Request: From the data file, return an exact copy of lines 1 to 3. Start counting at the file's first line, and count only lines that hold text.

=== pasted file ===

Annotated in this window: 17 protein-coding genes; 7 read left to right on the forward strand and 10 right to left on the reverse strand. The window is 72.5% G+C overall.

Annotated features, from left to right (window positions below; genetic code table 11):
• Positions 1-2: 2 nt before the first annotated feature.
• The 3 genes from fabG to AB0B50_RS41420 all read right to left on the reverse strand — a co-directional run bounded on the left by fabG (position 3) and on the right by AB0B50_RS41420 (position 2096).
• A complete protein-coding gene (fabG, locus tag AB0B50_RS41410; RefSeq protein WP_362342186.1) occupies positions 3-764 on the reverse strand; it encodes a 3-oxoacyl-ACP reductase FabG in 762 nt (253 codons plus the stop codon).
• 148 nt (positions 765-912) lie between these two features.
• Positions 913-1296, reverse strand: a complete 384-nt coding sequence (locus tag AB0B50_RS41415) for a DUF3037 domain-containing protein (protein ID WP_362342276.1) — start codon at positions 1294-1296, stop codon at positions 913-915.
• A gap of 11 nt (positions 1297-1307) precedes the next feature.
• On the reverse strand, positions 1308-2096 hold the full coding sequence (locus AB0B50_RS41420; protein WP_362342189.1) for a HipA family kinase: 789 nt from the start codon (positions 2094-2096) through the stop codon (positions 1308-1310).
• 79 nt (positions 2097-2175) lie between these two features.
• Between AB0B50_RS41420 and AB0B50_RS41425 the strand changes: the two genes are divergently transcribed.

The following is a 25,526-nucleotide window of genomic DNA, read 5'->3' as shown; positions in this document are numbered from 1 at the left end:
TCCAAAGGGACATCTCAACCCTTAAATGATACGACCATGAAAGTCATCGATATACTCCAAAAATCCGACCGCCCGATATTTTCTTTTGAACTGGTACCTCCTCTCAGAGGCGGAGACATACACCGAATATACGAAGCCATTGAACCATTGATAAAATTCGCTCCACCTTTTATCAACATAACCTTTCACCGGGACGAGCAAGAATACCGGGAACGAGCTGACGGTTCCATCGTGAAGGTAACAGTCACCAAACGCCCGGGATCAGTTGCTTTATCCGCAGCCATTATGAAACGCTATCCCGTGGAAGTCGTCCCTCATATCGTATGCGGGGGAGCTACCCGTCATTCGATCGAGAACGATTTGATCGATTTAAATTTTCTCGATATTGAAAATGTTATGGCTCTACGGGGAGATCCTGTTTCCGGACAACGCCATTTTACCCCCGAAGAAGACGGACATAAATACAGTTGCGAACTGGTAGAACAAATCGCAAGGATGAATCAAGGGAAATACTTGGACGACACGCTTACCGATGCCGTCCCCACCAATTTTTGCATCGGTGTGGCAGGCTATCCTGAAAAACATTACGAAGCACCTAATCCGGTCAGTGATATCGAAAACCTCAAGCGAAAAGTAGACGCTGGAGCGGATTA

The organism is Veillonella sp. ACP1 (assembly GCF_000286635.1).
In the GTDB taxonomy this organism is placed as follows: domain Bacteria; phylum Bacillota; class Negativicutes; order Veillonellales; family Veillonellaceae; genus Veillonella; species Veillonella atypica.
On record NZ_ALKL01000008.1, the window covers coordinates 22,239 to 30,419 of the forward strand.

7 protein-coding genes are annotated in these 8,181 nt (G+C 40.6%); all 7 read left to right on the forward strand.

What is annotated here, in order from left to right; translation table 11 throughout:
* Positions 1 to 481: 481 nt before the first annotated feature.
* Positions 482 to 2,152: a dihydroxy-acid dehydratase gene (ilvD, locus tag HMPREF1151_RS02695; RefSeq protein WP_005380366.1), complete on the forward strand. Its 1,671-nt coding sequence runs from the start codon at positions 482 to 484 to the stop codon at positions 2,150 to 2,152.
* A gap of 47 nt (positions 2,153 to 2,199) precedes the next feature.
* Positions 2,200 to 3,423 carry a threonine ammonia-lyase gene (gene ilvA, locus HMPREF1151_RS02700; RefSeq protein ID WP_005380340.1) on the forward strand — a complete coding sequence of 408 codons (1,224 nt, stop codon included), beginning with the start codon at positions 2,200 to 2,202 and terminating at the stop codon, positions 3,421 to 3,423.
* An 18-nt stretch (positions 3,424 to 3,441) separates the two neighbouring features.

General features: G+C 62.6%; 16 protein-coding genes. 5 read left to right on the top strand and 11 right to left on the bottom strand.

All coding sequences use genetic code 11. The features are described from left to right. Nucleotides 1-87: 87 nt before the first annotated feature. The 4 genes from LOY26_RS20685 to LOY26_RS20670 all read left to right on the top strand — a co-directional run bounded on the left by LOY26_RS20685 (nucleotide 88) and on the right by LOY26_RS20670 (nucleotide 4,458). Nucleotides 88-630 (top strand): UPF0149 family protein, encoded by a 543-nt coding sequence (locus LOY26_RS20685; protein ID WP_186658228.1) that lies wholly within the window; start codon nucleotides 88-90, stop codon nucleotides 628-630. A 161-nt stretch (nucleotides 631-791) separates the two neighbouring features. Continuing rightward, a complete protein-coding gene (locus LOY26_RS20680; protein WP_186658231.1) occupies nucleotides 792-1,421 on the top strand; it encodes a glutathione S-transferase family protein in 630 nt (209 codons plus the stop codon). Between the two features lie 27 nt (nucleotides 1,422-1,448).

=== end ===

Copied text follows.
Annotated in this window: 17 protein-coding genes; 7 read left to right on the forward strand and 10 right to left on the reverse strand. The window is 72.5% G+C overall.

Annotated features, from left to right (window positions below; genetic code table 11):
• Positions 1-2: 2 nt before the first annotated feature.